Dan Deacon is going to Australia. He’s concerned his copy of Jim Fricke and Charlie Ahearn’s Yes Yes Y’all won’t arrive in time. He seems anxious about it for a split second, but then his worry lines vanish into a wide, bearded grin. “I don’t want to have to pretend to read [Cormac McCarthy’s] Blood Meridian again,” he says, jokingly.
The 33-year-old musician is easygoing and conversational, and highly prone to digression. “Someone once described my sound as Daffy Duck making electronic music,” he says. He pauses, then takes a detour. “I wish there was a really heavy and philosophical Daffy Duck. Like Daffy Duck’s … not dark side, but what are Daffy Duck’s anxieties and what are Daffy Duck’s regrets? Besides Bugs Bunny and Elmer Fudd, what are his aspirations?”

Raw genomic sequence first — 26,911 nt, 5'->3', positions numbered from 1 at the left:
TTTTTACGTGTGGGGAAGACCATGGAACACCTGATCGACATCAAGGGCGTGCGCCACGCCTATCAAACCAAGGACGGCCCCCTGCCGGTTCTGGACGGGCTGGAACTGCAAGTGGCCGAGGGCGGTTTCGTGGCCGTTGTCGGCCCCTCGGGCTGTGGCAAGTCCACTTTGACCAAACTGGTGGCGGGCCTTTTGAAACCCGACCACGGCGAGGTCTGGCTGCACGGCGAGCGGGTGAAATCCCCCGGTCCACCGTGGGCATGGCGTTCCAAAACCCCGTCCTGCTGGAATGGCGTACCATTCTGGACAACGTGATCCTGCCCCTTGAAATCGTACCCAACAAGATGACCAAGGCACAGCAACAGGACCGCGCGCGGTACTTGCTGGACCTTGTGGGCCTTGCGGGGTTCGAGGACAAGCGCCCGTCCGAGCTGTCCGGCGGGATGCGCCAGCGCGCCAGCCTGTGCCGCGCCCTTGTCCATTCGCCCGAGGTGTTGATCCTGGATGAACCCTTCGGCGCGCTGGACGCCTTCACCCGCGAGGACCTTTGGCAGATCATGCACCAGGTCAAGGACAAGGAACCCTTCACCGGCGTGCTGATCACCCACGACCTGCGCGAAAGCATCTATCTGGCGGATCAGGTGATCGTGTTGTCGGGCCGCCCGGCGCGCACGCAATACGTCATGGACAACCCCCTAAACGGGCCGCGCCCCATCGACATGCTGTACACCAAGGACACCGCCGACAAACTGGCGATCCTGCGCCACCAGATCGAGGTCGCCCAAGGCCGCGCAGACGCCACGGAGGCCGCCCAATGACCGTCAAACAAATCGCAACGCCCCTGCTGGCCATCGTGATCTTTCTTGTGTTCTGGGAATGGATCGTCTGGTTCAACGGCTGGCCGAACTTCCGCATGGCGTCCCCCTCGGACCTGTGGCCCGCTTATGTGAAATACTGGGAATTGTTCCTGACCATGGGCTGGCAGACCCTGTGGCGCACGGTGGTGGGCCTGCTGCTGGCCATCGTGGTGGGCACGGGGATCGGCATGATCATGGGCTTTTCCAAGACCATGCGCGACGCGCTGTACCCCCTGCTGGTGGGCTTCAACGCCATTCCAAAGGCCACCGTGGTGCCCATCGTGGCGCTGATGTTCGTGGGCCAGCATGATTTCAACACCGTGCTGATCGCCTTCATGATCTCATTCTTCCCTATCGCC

Put simply, Dan Deacon is an electronic music producer. Within the electronic community, his art is often given the less ambiguous label of absurdist composition. His productions tend to straddle the line between experimental and indie, and they’re all very weird. Critics have pegged the music as avant-garde. He thinks it’s less vague than that: “To anyone making true avant-garde or experimental music, I make pop music; to anyone making pop music, I make nonsense.”